Human Rights Groups Urge President Biden to Halt Use and Defense of Asylum Ban Policy
The Advocates, along with 203 other human rights groups, have signed onto a letter urging President Biden to discontinue the current Asylum Ban. Below is the contents of that letter:
August 2, 2023
The Honorable Joseph R. Biden
President of the United States
1600 Pennsylvania Avenue, NW
Washington, DC 20500
Dear President Biden,
The undersigned 203 civil, human rights, and immigrant rights organizations write in the wake of the U.S. District Court’s decision in the East Bay Sanctuary Covenant case, pertaining to your administration’s “Circumvention of Lawful Pathways” rule (“asylum ban”), to urge your administration to withdraw your recently filed appeal and stay motion and accept the court’s decision as final. More than 290 organizations wrote to express alarm when this policy was first announced at the start of this year, along with nearly 80 members of Congress echoing our distress. Tens of thousands of organizations and individuals submitted public comments opposing the ban, including many Black-led, Indigenous, Latinx, civil rights, and LGBTQ+ organizations, the U.N. Refugee Agency (UNHCR), the union representing asylum officers who have now been forced to implement the illegal ban, former immigration judges, major labor unions, and members of Congress.
Your administration's continued fight to uphold this unlawful ban on appeal flies in the face of the values and promises you held high when defending the right to seek asylum on the campaign trail. We call on you to adjust course, comply with the federal court order, and immediately end this policy. Every day the asylum ban remains intact, it inflicts immeasurable harm on people in urgent need of protection.
The court’s decision leaves no room for doubt that the asylum ban is unlawful and cannot stand. While Biden administration officials have inaccurately touted it as “working,” the grim reality is that the asylum ban is a refugee protection, humanitarian, and legal travesty. In just two months since its implementation, the ban has stranded vulnerable people in parts of Mexico where they are targets of kidnapping and violent assaults, rigged the credible fear process against people seeking asylum, and deported many without meaningful access to counsel, despite potential eligibility for asylum under U.S. law. Black, Indigenous, Latinx, and LGBTQ+ people waiting to seek asylum in the United States, as well as those without financial resources, face particular and egregious barriers, dangers, and disparities in seeking asylum due to the asylum ban.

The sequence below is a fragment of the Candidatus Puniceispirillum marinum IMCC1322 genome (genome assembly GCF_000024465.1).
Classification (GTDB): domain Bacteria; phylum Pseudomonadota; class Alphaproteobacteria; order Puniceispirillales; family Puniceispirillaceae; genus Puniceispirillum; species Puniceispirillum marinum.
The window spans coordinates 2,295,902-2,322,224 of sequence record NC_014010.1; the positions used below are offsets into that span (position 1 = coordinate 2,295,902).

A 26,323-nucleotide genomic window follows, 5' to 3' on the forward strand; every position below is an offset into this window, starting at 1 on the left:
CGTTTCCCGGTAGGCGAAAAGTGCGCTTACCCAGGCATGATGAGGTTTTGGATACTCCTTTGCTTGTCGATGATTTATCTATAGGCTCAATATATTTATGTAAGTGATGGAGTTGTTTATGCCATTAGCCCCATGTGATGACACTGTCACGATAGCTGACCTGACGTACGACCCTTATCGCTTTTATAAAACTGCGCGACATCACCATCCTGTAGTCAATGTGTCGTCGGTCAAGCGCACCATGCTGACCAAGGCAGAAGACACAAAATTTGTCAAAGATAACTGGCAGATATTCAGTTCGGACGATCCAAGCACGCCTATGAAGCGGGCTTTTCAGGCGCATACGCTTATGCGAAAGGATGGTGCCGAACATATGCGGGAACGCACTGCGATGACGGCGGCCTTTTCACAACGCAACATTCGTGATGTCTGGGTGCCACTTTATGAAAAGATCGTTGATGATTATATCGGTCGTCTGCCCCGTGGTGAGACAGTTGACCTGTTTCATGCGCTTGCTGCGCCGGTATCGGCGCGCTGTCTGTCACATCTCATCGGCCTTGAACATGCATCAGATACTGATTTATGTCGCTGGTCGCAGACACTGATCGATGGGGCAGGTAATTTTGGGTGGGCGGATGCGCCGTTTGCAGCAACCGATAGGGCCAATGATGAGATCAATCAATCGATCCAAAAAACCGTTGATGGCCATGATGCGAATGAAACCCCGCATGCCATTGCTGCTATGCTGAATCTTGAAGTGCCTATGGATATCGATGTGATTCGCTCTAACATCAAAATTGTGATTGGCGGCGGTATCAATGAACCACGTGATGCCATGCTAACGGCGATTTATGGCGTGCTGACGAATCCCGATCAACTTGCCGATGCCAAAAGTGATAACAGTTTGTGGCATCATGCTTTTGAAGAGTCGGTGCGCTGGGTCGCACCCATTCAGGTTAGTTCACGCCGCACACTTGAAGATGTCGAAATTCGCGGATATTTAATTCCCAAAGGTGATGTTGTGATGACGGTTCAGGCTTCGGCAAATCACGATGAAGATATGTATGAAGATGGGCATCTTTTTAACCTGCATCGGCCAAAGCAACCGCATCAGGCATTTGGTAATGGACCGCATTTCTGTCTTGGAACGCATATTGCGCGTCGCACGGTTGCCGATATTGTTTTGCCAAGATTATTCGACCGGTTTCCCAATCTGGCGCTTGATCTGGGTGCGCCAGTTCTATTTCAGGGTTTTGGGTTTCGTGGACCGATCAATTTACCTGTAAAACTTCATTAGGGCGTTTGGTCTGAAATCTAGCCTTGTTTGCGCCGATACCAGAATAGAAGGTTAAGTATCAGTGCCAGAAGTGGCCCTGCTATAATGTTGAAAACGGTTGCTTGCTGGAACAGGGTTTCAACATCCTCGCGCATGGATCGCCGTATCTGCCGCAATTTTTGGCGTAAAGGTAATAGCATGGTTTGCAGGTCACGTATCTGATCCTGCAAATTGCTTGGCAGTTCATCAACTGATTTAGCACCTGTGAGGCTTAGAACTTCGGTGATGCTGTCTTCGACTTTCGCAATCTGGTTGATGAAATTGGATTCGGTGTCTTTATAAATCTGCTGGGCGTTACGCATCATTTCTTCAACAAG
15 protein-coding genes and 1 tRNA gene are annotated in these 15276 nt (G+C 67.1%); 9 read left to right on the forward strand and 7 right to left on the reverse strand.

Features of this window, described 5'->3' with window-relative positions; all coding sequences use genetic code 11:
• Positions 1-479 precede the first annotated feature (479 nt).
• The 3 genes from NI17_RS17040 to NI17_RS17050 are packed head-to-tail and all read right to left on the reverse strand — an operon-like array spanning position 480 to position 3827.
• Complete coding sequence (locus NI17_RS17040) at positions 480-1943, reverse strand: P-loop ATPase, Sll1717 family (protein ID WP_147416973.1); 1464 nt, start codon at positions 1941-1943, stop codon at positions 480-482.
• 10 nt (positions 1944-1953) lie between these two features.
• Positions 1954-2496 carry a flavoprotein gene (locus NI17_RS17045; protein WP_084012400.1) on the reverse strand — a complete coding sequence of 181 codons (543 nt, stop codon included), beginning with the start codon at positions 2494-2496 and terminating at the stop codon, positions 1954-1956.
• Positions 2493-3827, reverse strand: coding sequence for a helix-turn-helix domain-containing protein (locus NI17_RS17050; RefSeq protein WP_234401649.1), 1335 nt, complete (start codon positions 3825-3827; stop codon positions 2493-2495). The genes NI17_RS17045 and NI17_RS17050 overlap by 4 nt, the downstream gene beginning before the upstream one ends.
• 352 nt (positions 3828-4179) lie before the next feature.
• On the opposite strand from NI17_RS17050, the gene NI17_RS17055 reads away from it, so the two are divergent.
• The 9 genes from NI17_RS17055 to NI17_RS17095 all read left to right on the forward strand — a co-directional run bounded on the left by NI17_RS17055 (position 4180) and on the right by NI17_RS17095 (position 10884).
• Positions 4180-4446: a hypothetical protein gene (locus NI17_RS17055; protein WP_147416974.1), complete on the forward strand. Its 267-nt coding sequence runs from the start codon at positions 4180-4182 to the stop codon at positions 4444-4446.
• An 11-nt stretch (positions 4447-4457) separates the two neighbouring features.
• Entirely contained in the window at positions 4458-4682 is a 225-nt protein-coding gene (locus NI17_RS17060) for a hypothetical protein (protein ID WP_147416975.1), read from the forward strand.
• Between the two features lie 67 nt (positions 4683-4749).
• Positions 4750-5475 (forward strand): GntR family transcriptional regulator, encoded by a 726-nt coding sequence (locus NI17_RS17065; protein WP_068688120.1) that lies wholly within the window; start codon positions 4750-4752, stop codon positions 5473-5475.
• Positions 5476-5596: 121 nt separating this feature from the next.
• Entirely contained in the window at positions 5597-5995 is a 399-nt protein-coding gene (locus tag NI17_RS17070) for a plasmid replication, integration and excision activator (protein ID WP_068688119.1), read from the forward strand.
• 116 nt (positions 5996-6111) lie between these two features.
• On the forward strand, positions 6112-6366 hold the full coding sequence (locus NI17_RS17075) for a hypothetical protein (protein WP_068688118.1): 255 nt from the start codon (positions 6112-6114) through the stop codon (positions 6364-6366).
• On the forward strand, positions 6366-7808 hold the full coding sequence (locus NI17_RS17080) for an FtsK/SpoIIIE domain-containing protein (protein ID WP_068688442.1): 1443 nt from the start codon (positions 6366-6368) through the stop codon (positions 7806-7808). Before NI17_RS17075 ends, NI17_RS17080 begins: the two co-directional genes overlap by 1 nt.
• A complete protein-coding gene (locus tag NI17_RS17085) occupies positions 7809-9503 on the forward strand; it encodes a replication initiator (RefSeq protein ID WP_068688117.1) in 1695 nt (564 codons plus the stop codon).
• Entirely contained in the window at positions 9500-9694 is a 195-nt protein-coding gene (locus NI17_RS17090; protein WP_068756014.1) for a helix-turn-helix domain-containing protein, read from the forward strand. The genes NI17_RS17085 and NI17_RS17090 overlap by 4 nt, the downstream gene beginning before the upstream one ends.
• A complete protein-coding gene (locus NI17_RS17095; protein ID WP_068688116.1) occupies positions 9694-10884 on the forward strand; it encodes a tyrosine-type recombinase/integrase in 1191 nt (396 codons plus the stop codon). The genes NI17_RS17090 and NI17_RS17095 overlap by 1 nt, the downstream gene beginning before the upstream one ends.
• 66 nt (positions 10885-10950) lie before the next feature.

U.S. immigration law is already replete with unduly harsh consequences. Imposing punishments on vulnerable people who may be eligible for asylum under our laws is inhumane and bolsters xenophobic narratives that falsely paint people seeking asylum as threats. We are troubled and perplexed by the counterproductive and inaccurate attempts to tout the asylum ban as responsible for the recent decrease in migrant crossings between ports of entry. In reality, this shift can be attributed to effective steps you have taken to bring more individuals to safety, such as ending the illegal Title 42 policy, which spurred repeat crossings, expanding additional safe pathways, and restoring some access to asylum at ports of entry. The attempts to frame the ban as a success are also at odds with the harsh reality that many of our organizations have witnessed working closely with people waiting in Mexico to seek asylum following the ban’s implementation. A policy that strands vulnerable people in perilous conditions cannot be described as “working.” A policy that results in the deportation of individuals with meritorious asylum claims to countries where they face persecution, in violation of our laws, cannot be heralded a success.
We urge your administration to end the asylum ban and redouble your focus on effective, humane, and legal solutions, including to: strengthen and provide equitable access to your administration’s parole initiatives; fully restore asylum processing capacity at ports of entry including for people who do not have CBP One appointments; end the practice of subjecting individuals to fear screenings while in CBP custody; work with Congress to adequately fund immigration court and USCIS asylum adjudications as well as reception efforts in U.S. communities; and improve your asylum processing rule by eliminating counterproductive unworkable deadlines. Your administration has repeatedly indicated that its asylum ban would only be “temporary.” Given the judge’s clear finding that the ban is unlawful and the harm the policy has already caused, we implore you to adjust course and rescind the ban now before even more human—and legal—damage is inflicted.